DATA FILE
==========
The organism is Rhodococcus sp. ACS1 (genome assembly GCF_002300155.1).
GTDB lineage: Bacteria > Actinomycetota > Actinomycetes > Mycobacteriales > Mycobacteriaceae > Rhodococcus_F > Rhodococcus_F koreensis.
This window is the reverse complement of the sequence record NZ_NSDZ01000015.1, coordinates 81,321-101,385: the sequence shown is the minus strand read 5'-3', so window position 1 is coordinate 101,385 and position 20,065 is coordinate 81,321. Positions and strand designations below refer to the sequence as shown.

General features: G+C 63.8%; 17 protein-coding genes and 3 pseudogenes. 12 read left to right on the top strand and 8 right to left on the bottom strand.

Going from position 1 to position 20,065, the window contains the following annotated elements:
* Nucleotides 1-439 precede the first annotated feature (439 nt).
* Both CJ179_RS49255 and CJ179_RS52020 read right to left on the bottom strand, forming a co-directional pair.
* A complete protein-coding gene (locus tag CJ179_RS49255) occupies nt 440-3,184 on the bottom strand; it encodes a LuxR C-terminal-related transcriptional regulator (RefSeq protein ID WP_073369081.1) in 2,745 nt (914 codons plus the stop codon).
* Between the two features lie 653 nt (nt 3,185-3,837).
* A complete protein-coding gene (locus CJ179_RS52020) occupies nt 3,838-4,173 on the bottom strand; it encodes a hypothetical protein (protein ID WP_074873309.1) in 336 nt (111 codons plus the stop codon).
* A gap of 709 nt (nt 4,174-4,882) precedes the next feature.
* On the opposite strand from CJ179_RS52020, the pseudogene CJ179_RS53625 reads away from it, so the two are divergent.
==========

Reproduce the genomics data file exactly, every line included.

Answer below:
The organism is Rhodococcus sp. ACS1 (genome assembly GCF_002300155.1).
GTDB lineage: Bacteria > Actinomycetota > Actinomycetes > Mycobacteriales > Mycobacteriaceae > Rhodococcus_F > Rhodococcus_F koreensis.
This window is the reverse complement of the sequence record NZ_NSDZ01000015.1, coordinates 81,321-101,385: the sequence shown is the minus strand read 5'-3', so window position 1 is coordinate 101,385 and position 20,065 is coordinate 81,321. Positions and strand designations below refer to the sequence as shown.

General features: G+C 63.8%; 17 protein-coding genes and 3 pseudogenes. 12 read left to right on the top strand and 8 right to left on the bottom strand.

Going from position 1 to position 20,065, the window contains the following annotated elements:
* Nucleotides 1-439 precede the first annotated feature (439 nt).
* Both CJ179_RS49255 and CJ179_RS52020 read right to left on the bottom strand, forming a co-directional pair.
* A complete protein-coding gene (locus tag CJ179_RS49255) occupies nt 440-3,184 on the bottom strand; it encodes a LuxR C-terminal-related transcriptional regulator (RefSeq protein ID WP_073369081.1) in 2,745 nt (914 codons plus the stop codon).
* Between the two features lie 653 nt (nt 3,185-3,837).
* A complete protein-coding gene (locus CJ179_RS52020) occupies nt 3,838-4,173 on the bottom strand; it encodes a hypothetical protein (protein ID WP_074873309.1) in 336 nt (111 codons plus the stop codon).
* A gap of 709 nt (nt 4,174-4,882) precedes the next feature.
* On the opposite strand from CJ179_RS52020, the pseudogene CJ179_RS53625 reads away from it, so the two are divergent.